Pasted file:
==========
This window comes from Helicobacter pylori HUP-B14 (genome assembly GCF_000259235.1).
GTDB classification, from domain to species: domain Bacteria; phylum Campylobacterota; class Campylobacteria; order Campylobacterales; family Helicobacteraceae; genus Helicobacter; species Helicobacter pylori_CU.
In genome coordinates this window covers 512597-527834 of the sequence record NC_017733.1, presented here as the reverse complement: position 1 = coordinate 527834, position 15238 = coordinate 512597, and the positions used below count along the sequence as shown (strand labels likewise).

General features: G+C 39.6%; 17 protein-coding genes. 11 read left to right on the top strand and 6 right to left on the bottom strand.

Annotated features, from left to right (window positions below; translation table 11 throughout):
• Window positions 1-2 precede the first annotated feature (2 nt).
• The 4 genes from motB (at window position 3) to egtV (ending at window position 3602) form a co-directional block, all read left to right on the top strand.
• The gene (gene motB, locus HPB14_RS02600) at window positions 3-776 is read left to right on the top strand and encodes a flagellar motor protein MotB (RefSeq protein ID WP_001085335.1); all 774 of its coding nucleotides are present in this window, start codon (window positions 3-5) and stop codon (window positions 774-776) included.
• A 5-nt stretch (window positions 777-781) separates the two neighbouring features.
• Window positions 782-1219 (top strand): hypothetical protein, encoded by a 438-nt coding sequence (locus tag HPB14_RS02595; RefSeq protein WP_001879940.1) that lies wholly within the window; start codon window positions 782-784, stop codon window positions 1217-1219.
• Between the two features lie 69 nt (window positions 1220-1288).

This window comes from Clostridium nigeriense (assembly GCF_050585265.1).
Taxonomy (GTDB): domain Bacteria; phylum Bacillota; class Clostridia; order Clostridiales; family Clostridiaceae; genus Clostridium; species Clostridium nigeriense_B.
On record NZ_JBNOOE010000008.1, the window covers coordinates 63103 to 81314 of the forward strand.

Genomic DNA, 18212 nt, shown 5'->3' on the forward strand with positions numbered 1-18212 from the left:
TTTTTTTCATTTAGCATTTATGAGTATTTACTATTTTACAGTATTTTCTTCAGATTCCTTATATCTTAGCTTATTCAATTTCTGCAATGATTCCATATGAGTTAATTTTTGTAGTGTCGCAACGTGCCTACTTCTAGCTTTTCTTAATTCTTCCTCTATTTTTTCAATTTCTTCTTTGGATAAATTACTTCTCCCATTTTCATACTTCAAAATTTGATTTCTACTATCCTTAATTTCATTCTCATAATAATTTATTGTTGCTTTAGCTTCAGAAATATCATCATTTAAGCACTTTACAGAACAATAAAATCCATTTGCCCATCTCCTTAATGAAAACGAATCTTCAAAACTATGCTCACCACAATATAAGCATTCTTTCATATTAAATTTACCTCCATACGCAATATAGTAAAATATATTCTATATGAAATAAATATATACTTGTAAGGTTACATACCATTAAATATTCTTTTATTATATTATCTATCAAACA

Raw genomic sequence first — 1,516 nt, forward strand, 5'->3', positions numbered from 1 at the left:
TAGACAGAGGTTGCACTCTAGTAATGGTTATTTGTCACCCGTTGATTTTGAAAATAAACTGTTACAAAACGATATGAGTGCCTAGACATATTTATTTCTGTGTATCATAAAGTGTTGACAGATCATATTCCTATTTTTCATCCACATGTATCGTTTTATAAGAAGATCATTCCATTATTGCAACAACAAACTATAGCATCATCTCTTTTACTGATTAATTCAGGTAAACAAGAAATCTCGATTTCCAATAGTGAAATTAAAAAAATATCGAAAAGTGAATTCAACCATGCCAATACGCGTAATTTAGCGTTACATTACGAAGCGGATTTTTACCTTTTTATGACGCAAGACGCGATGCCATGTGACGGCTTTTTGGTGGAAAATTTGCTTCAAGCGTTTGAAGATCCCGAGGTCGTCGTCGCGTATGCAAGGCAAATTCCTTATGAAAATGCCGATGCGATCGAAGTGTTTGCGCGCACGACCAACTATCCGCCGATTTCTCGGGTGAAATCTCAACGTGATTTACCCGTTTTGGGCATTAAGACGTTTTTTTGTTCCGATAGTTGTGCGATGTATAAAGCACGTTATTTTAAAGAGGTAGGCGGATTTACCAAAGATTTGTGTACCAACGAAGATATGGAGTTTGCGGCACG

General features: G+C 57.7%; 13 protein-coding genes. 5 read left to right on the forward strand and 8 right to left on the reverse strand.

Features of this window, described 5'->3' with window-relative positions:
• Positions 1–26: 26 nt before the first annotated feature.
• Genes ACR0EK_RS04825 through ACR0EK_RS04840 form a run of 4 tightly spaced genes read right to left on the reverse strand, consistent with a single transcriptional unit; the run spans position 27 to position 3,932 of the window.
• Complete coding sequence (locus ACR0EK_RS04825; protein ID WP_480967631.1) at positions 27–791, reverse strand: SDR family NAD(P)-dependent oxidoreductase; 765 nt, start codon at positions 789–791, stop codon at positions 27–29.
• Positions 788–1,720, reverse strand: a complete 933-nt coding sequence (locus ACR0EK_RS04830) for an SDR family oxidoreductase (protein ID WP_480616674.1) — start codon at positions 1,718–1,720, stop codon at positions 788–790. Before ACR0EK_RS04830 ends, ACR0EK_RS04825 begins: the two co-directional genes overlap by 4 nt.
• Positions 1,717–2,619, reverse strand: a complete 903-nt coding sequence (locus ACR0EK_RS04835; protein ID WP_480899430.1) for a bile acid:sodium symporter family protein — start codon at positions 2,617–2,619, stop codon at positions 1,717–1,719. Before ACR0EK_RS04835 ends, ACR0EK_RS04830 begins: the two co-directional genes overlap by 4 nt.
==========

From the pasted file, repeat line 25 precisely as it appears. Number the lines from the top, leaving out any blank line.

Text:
• Positions 1,717–2,619, reverse strand: a complete 903-nt coding sequence (locus ACR0EK_RS04835; protein ID WP_480899430.1) for a bile acid:sodium symporter family protein — start codon at positions 2,617–2,619, stop codon at positions 1,717–1,719. Before ACR0EK_RS04835 ends, ACR0EK_RS04830 begins: the two co-directional genes overlap by 4 nt.